An Anonymous Auction Protocol with a Single Non-trusted Center Using Binary Trees

  • Kazumasa Omote
  • Atsuko Miyaji
Conference paper
Part of the Lecture Notes in Computer Science book series (LNCS, volume 1975)


Some works about an electronic auction protocol have been proposed[2],[3],[4],[5],[6],[8],[11],[12]. An electronic auction protocol should satisfy the following seven properties: (a)Fair of bidders; (b)Security of bids; (c)Anonymity; (d)Validity of winning bids; (e)Non-repudiation; (f)Robustness; and (g)Efficient bidding points. As for anonymity, previous protocols assume some entities like a dealer or plural centers to be trusted. In this paper, anonymity is realized without a trusted center, maintaining both computational and round complexity low. Furthermore, we represent a bid efficiently by using binary trees: for 2k bidding points, the size of the representation of bids is just k. Previous works investigating a sealed-bid auction aim at “efficiency” but not “entertainment” seen in English auction[2],[4],[5],[6],[11],[12]. We introduce a new idea of entertainment to the opening phase by decreasing winner candidates little by little. Our protocol has the following three main features in addition to the above seven properties: perfect anonymity(a single non-trusted center), efficient bidding points and entertainment.


anonymity sealed-bid auction bidding points entertainment one-way function 


Unable to display preview. Download preview PDF.

Unable to display preview. Download preview PDF.


  1. 1.
    T. ElGamal. A Public Key Cryptosystem and a Signature Scheme Based on Discrete Logarithms. IEEE Trans. on Information Theory, pages 469–472, 1985.Google Scholar
  2. 2.
    M. Franklin and M. Reiter. The design and implementation of a secure auction service. IEEE Transactions on Software Engineering, 5:302–312, 1996.CrossRefGoogle Scholar
  3. 3.
    M. Harkavy, D. Tyger, and H. Kikuchi. Electronic Auctions with Private Bids. In Proceedings of the Third USENIX Workshop on Electronic Commerce, 1998.Google Scholar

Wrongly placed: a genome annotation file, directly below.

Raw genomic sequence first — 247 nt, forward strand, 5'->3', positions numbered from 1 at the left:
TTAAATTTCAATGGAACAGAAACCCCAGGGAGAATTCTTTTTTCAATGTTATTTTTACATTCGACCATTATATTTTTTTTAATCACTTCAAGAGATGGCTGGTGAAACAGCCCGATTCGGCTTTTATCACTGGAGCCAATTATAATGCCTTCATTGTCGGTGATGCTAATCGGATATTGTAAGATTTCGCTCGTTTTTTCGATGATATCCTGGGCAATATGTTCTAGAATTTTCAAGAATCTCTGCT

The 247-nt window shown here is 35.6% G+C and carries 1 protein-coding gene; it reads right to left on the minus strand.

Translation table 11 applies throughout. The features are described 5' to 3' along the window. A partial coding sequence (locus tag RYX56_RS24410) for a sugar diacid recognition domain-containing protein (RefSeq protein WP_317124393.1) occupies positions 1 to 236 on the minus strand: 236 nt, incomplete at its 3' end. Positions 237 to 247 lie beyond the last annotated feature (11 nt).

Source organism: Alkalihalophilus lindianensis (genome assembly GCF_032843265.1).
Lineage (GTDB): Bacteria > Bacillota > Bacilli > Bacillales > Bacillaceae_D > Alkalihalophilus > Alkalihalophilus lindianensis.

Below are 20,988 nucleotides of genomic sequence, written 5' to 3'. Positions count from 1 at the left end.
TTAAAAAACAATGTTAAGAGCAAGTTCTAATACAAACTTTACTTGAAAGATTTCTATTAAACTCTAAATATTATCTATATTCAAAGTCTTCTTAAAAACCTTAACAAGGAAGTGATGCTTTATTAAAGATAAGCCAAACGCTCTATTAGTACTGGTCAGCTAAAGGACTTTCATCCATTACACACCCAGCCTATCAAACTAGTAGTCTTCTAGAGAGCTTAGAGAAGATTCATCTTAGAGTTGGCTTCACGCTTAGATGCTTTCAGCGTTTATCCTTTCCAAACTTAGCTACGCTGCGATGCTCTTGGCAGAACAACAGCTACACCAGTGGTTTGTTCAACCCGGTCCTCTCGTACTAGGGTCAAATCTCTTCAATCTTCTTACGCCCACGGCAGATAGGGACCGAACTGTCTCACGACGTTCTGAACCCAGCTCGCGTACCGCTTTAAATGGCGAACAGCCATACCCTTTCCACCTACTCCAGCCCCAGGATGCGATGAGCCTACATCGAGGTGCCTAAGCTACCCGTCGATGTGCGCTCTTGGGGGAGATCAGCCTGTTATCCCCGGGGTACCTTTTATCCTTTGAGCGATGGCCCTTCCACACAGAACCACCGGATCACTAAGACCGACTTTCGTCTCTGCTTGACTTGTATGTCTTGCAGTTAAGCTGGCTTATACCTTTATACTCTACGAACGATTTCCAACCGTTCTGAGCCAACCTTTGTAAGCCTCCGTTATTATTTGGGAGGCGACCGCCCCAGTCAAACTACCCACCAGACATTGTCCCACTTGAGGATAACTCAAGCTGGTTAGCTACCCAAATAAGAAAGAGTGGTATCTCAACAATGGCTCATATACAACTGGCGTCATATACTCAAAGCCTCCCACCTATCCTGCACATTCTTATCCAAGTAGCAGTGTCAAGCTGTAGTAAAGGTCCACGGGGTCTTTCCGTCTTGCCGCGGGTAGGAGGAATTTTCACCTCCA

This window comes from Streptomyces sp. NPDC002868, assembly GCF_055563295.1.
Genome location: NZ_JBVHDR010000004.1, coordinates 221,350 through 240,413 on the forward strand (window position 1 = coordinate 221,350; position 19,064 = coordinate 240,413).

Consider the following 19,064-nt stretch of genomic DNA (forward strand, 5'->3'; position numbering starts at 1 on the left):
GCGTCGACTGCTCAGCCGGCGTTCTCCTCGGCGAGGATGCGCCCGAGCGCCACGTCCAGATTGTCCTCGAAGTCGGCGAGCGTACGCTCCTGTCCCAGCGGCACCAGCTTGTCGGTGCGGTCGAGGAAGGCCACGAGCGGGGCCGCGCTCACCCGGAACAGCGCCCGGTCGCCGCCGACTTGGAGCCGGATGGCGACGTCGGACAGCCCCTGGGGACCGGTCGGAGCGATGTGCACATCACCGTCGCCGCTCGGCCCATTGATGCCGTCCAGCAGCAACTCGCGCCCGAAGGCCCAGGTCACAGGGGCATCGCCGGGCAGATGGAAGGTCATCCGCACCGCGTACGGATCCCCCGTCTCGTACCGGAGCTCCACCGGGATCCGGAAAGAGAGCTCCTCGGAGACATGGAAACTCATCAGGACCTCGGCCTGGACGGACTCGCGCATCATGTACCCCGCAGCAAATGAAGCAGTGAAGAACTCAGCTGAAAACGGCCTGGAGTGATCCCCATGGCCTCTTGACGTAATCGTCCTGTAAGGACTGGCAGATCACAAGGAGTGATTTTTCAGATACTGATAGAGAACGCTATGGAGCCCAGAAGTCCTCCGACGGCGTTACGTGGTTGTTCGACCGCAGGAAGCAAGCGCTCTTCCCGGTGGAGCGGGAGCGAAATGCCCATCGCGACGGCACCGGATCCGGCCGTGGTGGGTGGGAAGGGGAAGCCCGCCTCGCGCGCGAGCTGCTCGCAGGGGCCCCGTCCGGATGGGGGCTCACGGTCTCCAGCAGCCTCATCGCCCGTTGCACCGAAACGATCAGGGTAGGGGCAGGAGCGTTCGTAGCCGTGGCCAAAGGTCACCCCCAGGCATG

4. 4.
    H. Kikuchi, M. Harkavy, and D. Tyger. Multi-round anonymous auction protocols. In Proceedings of the First IEEE Workshop on Dependable and Real-Time E-Commerce Systems, pages 62–69, 1998.Google Scholar
  5. 5.
    K. Kobayashi and M. Morita. Efficient sealed-bid auction with quantitative competition using one-way functions. ISEC99-30, pages 31–37, 1999.Google Scholar
  6. 6.
    M. Kudo. Secure electronic sealed-bid auction protocol with public key cryptography. IEICE Trans. Fundamentals, E81-A(1):20–27, 1998.MathSciNetGoogle Scholar
  7. 7.
    NIST. Secure Hash Standard (SHS). FIPS Publication 180–1, April 1995.Google Scholar
  8. 8.
    C-S. Peng, M. Pulido, J. Lin, and M. Blough. The Design of an Internet-based Real Time Auction Systems. In Proceedings of the First IEEE Workshop on Dependable and Real-Time E-Commerce Systems, pages 70–78, 1998.Google Scholar
  9. 9.
    R.L. Rivest. The MD5 message-digest algorithm. Internet Request for Comments, pages 302–312, April 1992.Google Scholar
  10. 10.
    R.L. Rivest and A. Shamir. PayWord and MicroMint:Two simple micropayment schemes. To Appear at the RSA’ 96 Conference, May 1996.Google Scholar
  11. 11.
    K. Sako. An Auction Protocol Which Hides Bids of Losers. In Proceedings of PKC2000, pages 422–432, 2000.Google Scholar
  12. 12.
    K. Sakurai and S. Miyazaki. A Bulletin-board based digital auction scheme with bidding down strategy-towards anonymous electronic bidding without anonymous channels nor trusted centers in Cryptographic Techniques and E-Commerce. In Proceedings of the 1999 International Workshop on Cryptographic Techniques and E-Commerce(CryTEC’ 99), 1999.Google Scholar
  13. 13.
    A. Shamir. How to share a secret. Communications of the ACM, 22:612–613, 1979.zbMATHCrossRefMathSciNetGoogle Scholar

Copyright information

© Springer-Verlag Berlin Heidelberg 2000

Authors and Affiliations

  • Kazumasa Omote
    • 1
  • Atsuko Miyaji
    • 1
  1. 1.School of Information ScienceJapan Advanced Institute of Science and TechnologyIshikawaJAPAN

Personalised recommendations